The number of patients with hypertension, representing a major public health issue, is increasing globally. The global prevalence of hypertension is reported to be as high as 25% [1, 2]. Cases of undiagnosed or poorly treated hypertensive patients are commonly reported, as their symptoms are unidentified until the disease has progressed [1, 3,4,5]. Undiagnosed individuals lack the opportunity to receive appropriate treatment, and their disease management and long-term prognosis may deteriorate. A detailed analysis is necessary to determine the number of patients from the general population among whom these diseases can be detected during health screenings, what medical follow-up treatment they receive, and how they manage blood pressure.
Various efforts are being made globally concerning screening, diagnosis, and disease management of hypertension. In Japan, a screening programme for metabolic syndromes—including hypertension—has operated nationally since 2008 . According to government reports, 29 million people (more than half of the eligible population) underwent screenings in Japan; however, whether these screenings are followed by appropriate medical treatment after detection has not been fully verified. Thus, whether this system contributes to the appropriate management of hypertension is unknown. There is insufficient evidence and disagreement concerning the benefits of universal health screenings, such as those performed in Japan.
This study analysed medical claims and health screening data of middle-aged adults from a nationwide health screening database in Japan, estimated the prevalence of hypertension newly detected at health screenings, and described patients’ medical treatment status after screenings. Furthermore, we analysed the associations between treatment status and blood pressure in patients identified during screenings as having hypertension.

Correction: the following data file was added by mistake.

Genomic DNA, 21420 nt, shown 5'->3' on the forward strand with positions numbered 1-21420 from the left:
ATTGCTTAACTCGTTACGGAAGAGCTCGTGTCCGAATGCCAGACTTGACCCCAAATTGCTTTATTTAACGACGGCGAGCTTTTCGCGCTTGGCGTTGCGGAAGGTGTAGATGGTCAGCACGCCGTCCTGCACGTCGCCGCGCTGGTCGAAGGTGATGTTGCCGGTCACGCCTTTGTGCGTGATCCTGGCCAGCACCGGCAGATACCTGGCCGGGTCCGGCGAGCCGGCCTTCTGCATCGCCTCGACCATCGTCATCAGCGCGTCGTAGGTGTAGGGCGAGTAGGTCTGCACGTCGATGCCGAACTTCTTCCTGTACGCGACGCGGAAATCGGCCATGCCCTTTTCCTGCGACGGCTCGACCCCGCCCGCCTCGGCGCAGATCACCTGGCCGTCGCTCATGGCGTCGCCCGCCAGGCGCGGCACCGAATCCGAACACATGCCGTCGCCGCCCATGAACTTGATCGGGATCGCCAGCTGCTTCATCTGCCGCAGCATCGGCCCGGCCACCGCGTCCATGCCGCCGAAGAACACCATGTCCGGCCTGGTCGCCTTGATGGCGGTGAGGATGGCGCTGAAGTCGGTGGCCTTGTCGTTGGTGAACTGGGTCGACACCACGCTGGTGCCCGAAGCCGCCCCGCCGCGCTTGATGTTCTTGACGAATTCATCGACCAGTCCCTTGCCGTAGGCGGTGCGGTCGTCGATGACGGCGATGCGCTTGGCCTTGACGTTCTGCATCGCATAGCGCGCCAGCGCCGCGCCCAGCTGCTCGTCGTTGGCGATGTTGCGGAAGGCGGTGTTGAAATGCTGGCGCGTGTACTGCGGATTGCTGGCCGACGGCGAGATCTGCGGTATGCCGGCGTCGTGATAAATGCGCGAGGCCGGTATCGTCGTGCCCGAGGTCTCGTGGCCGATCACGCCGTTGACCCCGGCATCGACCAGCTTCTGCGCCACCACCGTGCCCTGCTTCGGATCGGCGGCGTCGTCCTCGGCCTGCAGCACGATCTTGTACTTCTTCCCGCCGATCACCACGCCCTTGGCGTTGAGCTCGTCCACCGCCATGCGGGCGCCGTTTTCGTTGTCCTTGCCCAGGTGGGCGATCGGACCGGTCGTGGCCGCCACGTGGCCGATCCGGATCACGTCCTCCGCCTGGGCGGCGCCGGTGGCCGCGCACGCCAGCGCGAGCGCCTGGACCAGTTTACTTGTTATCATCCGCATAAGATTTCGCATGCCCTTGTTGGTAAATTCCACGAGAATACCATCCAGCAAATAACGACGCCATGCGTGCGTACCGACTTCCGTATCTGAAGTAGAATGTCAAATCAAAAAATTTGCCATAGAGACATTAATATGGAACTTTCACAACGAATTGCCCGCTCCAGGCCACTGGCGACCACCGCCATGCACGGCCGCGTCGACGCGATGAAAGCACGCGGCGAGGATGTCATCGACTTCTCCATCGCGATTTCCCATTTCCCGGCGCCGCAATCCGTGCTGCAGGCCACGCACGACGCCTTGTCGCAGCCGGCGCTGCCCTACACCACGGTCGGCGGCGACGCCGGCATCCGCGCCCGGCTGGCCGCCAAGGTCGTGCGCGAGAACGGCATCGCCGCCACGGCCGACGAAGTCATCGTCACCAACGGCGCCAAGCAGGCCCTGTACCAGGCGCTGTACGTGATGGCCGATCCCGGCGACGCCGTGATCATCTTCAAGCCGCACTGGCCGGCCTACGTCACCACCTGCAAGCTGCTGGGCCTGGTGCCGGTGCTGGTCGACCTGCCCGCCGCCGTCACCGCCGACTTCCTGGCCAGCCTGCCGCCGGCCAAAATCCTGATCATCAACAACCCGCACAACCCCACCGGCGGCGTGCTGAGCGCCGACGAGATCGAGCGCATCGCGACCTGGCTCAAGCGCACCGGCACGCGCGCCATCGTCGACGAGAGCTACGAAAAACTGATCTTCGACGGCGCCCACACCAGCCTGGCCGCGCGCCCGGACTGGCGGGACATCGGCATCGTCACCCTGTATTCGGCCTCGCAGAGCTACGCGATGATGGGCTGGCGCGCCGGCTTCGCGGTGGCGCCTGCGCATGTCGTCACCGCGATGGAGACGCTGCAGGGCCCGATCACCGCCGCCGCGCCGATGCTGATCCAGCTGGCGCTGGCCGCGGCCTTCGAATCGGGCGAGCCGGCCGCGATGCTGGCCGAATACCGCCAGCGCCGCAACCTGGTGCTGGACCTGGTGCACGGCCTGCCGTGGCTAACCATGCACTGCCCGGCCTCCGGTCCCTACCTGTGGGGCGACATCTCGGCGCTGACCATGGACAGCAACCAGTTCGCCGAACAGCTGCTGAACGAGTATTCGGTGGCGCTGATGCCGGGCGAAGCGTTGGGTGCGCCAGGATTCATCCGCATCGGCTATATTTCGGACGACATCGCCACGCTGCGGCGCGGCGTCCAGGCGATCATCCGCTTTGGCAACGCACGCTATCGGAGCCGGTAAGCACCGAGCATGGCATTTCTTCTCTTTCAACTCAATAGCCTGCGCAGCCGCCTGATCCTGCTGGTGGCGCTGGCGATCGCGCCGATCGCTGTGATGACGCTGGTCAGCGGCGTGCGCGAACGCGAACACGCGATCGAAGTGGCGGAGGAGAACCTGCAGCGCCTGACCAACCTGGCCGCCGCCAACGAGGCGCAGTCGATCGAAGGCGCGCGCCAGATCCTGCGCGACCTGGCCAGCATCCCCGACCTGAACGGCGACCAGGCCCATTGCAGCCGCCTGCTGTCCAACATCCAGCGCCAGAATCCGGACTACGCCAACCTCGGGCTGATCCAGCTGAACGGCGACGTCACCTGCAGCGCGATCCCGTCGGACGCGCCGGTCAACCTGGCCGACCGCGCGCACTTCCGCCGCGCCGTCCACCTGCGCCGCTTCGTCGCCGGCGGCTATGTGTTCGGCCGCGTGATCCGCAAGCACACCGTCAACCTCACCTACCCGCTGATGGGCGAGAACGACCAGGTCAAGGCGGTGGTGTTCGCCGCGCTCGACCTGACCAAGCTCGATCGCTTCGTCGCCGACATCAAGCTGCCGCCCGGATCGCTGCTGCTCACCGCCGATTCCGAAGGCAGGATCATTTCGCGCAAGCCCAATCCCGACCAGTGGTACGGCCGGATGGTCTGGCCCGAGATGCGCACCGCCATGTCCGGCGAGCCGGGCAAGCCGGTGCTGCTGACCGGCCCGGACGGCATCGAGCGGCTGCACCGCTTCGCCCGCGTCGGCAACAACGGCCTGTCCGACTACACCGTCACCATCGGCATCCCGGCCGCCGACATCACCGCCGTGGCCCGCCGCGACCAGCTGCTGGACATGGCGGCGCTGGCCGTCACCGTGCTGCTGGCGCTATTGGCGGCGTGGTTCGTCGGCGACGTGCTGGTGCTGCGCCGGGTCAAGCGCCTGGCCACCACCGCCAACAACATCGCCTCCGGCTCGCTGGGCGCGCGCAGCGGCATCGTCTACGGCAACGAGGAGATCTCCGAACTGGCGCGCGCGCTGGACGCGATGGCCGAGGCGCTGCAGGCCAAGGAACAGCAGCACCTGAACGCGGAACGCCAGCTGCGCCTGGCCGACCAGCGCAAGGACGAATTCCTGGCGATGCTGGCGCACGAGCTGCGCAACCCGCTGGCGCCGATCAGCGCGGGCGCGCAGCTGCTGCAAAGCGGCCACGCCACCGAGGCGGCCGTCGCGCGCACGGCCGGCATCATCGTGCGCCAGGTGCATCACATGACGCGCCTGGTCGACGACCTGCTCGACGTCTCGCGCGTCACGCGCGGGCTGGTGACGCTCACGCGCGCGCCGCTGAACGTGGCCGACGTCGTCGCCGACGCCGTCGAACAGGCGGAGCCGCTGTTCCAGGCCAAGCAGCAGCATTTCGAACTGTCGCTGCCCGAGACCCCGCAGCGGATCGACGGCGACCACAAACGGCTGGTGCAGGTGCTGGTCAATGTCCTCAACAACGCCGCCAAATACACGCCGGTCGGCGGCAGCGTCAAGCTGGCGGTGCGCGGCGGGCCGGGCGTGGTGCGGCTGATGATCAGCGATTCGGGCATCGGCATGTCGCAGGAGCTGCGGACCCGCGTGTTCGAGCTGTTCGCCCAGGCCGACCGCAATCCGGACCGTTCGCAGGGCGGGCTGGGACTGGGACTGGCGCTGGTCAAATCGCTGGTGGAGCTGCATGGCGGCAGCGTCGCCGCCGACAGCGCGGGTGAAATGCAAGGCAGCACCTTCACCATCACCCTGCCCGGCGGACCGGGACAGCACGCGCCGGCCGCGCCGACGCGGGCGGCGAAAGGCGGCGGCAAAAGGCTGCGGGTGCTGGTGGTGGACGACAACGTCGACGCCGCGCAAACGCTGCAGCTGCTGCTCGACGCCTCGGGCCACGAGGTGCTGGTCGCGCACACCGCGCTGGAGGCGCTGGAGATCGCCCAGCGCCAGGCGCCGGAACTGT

Health screening and medical claims data were extracted from the Health Insurance Association for Architecture and Civil Engineering companies (HIA2CE), one of the largest employment-based health insurance associations in Japan. HIA2CE provides health insurance to approximately 400,000 insured individuals in approximately 1800 construction-related companies throughout Japan, from large general contractors to small regional construction companies.
In Japan, all adults 40 years or older must receive a general annual health screening for metabolic syndromes. We defined the initial health screening as the first screening since April 2014, to define baseline variables. We used the second and subsequent health screenings as follow-up screenings to define outcome variables. The end of the follow-up period was March 2019. Data included items such as body mass index (BMI), haemoglobin A1c (HbA1c), systolic blood pressure (SBP), diastolic blood pressure (DBP), low-density lipoprotein (LDL) cholesterol, current smoking status, exercise habits, and alcohol consumption.